On Friday, Apple’s shares managed to recover some of their earlier losses driven by the company’s projection of a lackluster holiday quarter. This turnaround followed a U.S. jobs report that raised optimism regarding a potential pause in interest rate increases by the Federal Reserve.
The stock experienced a 1.5% decline during early trading, after initially dropping over 3% before the market opened. The world’s most valuable company was on track to see a $40 billion reduction in its market capitalization if these losses were sustained.
On Thursday, the iPhone manufacturer forecasted sales for the upcoming holiday quarter, which is typically its strongest, falling short of Wall Street’s expectations. The company attributed this to sluggish demand for iPads and wearables.
The forecast heightened concerns about the overall holiday season demand, as various estimates, including those from the U.S. National Retail Federation and Deloitte, have indicated that rising inflation is likely to result in the slowest sales growth during this crucial shopping period in years.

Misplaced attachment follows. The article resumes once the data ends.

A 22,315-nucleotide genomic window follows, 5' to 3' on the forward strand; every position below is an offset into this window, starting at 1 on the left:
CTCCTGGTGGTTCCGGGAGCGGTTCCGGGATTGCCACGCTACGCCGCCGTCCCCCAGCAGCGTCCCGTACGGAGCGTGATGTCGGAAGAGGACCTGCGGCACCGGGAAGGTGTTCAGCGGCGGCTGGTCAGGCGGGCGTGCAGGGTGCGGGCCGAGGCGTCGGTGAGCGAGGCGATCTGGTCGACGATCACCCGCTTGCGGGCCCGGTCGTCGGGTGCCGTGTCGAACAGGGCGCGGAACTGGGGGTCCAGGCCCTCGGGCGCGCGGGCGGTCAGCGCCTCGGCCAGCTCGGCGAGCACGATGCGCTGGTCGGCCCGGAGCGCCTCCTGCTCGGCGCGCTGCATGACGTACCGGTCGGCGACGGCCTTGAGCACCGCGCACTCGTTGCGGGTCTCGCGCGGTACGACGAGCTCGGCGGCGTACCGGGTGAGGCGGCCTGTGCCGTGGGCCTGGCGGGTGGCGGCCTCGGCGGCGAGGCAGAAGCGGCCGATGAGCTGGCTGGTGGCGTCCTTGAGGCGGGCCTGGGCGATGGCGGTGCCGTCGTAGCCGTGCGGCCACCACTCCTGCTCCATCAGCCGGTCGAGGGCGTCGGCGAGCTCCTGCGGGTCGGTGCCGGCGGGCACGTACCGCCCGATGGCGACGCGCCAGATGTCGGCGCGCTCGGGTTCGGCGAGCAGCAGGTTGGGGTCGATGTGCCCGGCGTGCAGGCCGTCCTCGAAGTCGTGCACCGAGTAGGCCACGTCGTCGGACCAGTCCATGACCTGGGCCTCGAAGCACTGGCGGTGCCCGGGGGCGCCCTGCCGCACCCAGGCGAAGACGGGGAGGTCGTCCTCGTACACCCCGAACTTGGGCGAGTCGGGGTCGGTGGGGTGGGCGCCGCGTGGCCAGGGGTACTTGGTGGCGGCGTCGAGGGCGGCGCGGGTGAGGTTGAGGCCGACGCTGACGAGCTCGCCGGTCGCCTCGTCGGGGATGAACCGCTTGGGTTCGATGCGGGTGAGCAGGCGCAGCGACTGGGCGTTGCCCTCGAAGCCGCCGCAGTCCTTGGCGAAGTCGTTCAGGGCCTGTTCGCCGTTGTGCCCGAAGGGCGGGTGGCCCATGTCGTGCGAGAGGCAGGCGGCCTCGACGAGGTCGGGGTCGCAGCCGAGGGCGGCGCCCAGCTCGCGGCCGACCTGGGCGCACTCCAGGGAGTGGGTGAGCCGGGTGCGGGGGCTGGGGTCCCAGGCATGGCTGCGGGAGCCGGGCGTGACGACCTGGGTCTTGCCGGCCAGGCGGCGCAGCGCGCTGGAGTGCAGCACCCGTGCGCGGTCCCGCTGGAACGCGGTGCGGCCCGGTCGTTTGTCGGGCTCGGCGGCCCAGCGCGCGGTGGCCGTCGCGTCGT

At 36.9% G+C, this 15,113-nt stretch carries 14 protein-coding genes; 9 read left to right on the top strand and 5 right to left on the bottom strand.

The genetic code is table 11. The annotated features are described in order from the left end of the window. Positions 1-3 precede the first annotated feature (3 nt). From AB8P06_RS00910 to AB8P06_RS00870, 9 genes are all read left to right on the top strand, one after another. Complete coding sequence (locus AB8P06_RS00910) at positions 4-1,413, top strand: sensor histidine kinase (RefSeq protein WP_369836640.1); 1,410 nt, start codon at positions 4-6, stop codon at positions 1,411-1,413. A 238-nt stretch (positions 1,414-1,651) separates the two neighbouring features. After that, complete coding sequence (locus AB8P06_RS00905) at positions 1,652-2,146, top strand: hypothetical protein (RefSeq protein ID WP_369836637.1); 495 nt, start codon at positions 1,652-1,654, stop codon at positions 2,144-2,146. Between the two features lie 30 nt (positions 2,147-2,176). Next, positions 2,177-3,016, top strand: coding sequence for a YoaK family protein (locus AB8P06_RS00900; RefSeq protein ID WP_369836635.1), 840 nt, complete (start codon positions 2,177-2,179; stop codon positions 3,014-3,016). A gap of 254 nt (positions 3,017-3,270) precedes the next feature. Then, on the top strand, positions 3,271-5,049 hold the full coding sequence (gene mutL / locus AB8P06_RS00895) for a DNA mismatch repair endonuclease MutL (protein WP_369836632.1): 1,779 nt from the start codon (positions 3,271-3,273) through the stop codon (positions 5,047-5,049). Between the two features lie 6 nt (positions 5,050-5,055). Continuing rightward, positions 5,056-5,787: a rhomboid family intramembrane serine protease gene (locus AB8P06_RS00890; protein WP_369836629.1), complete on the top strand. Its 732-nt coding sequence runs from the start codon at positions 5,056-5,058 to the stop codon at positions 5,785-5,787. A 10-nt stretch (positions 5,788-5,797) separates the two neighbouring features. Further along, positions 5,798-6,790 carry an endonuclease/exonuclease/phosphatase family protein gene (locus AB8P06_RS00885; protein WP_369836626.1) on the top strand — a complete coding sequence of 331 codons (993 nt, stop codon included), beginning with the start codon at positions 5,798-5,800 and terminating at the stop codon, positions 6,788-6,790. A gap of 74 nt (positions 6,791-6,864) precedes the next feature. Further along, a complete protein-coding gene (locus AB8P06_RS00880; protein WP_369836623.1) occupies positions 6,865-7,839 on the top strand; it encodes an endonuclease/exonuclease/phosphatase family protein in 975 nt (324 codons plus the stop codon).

“Apple’s revenue expansion has come to a standstill in recent quarters, and it seems probable that this trend will persist throughout the next year,” stated brokerage firm Bernstein. They emphasized that the holiday quarter typically establishes the trajectory for Apple’s fiscal year, which extends until September.
Nonetheless, the stock received a boost following data indicating that nonfarm payrolls experienced a less substantial increase than anticipated in October. This development lifted shares across various sectors, with market expectations leaning toward a potential conclusion to the Federal Reserve’s interest rate tightening cycle.
At least 14 analysts reduced their price forecasts for Apple, resulting in a decline of the median price target to $195, based on LSEG data. Currently, Apple is trading at nearly 26 times its 12-month forward earnings estimates, a valuation that is among the lowest within the group of stocks known as the “Magnificent Seven.”